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Renaming Tehran street may not lead to Egypt ties

Egypt may not agree to restore full ties with Iran even if it renames ...

Egypt may not agree to restore full ties with Iran even if it renames a Tehran street honouring the assassin of President Anwar Sadat, analysts said yesterday. Tehran's reformist-dominated city council decided on Monday to debate changing the name of the street commemorating Khaled Islambouli, a Muslim militant soldier who shot Sadat in 1981.

"Egypt would not be able to accept the restoration of ties with Islambouli's name on the Tehran street," Mohammed Sayyed Ahmed, a writer at the state-owned Al Ahram daily, told Reuters. "But changing the name does not mean that ties will immediately be restored."

Tehran council members propose renaming the street after Mohammed Al Durra, a 12-year-old Palestinian boy shot dead by Israeli troops early in the Palestinian uprising that has raged in the West Bank and Gaza Strip for more than eight months.

Iranian-Egyptian ties have warmed slightly in recent years, but analysts said security concerns and regional alliances could still brake any swift move towards normal relations. "Egypt will, of course, welcome the change," said Islamist writer Fahmy Howeidy. "But the street name is only one of several complicated accounts to settle."

He said Egypt had used the issue as a pretext to delay restoring ties severed after Iran's 1979 Islamic revolution. Iran broke relations after the late Ayatollah Ruhollah Khomeini denounced Egypt for the peace treaty with Israel signed by Sadat in 1979. Tehran still opposes peace with Israel.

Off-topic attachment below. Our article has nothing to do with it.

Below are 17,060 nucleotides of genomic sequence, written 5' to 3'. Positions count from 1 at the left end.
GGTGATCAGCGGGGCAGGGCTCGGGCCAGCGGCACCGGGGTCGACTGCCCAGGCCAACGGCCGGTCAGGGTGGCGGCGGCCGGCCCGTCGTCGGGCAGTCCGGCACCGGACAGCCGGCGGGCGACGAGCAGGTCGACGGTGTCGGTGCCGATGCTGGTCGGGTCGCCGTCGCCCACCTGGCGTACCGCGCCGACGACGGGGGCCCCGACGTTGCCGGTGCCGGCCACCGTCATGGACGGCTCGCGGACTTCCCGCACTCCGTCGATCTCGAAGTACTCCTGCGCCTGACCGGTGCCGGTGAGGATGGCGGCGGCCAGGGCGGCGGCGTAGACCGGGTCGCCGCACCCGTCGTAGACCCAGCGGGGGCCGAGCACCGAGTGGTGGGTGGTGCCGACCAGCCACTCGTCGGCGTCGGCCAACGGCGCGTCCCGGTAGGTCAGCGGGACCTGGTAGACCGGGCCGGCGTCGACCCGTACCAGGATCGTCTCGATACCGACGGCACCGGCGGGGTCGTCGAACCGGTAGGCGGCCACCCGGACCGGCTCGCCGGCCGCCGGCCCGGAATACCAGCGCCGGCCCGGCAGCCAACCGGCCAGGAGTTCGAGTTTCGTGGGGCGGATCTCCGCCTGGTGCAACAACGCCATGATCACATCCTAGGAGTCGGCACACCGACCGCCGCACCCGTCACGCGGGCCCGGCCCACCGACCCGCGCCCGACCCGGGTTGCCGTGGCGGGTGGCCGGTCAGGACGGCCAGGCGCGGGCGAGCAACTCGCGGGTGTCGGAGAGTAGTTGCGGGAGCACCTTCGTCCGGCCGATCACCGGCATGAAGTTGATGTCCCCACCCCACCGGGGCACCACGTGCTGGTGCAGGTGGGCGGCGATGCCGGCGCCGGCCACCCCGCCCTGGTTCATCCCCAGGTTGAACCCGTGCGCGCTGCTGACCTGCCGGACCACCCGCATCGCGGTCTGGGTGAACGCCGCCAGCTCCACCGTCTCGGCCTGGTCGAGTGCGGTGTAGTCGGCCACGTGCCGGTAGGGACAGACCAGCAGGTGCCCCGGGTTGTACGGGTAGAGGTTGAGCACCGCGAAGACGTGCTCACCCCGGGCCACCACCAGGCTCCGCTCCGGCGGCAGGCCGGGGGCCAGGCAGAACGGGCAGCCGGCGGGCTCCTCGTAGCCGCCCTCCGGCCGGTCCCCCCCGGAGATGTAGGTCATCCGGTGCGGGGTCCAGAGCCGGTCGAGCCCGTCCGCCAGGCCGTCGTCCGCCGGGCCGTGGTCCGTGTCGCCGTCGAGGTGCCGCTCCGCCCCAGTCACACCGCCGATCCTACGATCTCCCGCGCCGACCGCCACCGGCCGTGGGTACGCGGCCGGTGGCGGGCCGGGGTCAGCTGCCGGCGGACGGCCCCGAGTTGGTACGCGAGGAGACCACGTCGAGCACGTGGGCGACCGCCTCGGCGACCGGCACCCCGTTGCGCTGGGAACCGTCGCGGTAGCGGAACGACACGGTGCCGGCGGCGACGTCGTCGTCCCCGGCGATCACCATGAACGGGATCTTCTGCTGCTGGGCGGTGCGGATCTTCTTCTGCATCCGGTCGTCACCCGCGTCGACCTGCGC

Iran's deposed Shah took refuge in Egypt and was buried in Cairo, which became another cause for recriminations. Analysts said Egyptian security agencies might have their own reservations over improving relations with Iran, which they might still view as a dangerous source of Islamic militancy. "Security organs do not make their positions public," noted one Egyptian analyst.

Radical Muslim groups took up arms in 1992 to topple President Hosni Mubarak's government and set up a strict Islamic state. The armed campaign petered out in 1997 after costing the lives of about 1,200 people, mostly police and militants.

Egyptian policymakers must also consider the impact of any fence-mending with Iran on allies such as the United States. Washington maintains harsh trade sanctions against Iran, on its list of states accused of sponsoring terrorism, and penalises foreign firms which invest in its oil sector.

Israeli Prime Minister Ariel Sharon's harsh tactics against Palestinians waging an independence revolt may prove one factor drawing Egypt and Iran together, analysts said. "Sharon represents an element that encourages the opposing parties to come closer," Ahmed said.

Iranian Foreign Minister Kamal Kharrazi said in Cairo earlier this year that Israel's "repressive policies" towards the Palestinians were driving Iran and Egypt closer.